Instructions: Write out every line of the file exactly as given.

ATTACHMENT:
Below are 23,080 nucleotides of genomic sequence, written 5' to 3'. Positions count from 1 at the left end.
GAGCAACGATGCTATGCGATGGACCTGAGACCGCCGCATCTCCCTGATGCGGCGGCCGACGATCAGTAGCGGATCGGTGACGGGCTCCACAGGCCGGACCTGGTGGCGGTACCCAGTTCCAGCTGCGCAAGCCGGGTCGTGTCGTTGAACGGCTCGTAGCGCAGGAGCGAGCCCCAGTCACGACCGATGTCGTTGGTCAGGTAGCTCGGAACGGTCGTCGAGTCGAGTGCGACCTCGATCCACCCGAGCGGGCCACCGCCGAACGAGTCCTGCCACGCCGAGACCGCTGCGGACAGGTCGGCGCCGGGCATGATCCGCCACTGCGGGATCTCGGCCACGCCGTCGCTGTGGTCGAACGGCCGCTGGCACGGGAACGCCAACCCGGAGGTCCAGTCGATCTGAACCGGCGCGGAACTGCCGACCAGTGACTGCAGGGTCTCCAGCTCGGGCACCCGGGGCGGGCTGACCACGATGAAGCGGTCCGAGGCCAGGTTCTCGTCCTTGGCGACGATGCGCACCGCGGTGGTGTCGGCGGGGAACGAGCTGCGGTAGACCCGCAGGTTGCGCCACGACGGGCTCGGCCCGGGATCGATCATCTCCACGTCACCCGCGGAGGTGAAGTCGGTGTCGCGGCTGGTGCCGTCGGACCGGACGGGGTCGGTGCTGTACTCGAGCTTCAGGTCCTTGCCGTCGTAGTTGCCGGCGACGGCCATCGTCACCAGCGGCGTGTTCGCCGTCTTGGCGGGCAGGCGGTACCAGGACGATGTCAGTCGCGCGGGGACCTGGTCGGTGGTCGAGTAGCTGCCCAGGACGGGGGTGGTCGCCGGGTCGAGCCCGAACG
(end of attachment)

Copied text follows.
Below are 23,080 nucleotides of genomic sequence, written 5' to 3'. Positions count from 1 at the left end.
GAGCAACGATGCTATGCGATGGACCTGAGACCGCCGCATCTCCCTGATGCGGCGGCCGACGATCAGTAGCGGATCGGTGACGGGCTCCACAGGCCGGACCTGGTGGCGGTACCCAGTTCCAGCTGCGCAAGCCGGGTCGTGTCGTTGAACGGCTCGTAGCGCAGGAGCGAGCCCCAGTCACGACCGATGTCGTTGGTCAGGTAGCTCGGAACGGTCGTCGAGTCGAGTGCGACCTCGATCCACCCGAGCGGGCCACCGCCGAACGAGTCCTGCCACGCCGAGACCGCTGCGGACAGGTCGGCGCCGGGCATGATCCGCCACTGCGGGATCTCGGCCACGCCGTCGCTGTGGTCGAACGGCCGCTGGCACGGGAACGCCAACCCGGAGGTCCAGTCGATCTGAACCGGCGCGGAACTGCCGACCAGTGACTGCAGGGTCTCCAGCTCGGGCACCCGGGGCGGGCTGACCACGATGAAGCGGTCCGAGGCCAGGTTCTCGTCCTTGGCGACGATGCGCACCGCGGTGGTGTCGGCGGGGAACGAGCTGCGGTAGACCCGCAGGTTGCGCCACGACGGGCTCGGCCCGGGATCGATCATCTCCACGTCACCCGCGGAGGTGAAGTCGGTGTCGCGGCTGGTGCCGTCGGACCGGACGGGGTCGGTGCTGTACTCGAGCTTCAGGTCCTTGCCGTCGTAGTTGCCGGCGACGGCCATCGTCACCAGCGGCGTGTTCGCCGTCTTGGCGGGCAGGCGGTACCAGGACGATGTCAGTCGCGCGGGGACCTGGTCGGTGGTCGAGTAGCTGCCCAGGACGGGGGTGGTCGCCGGGTCGAGCCCGAACG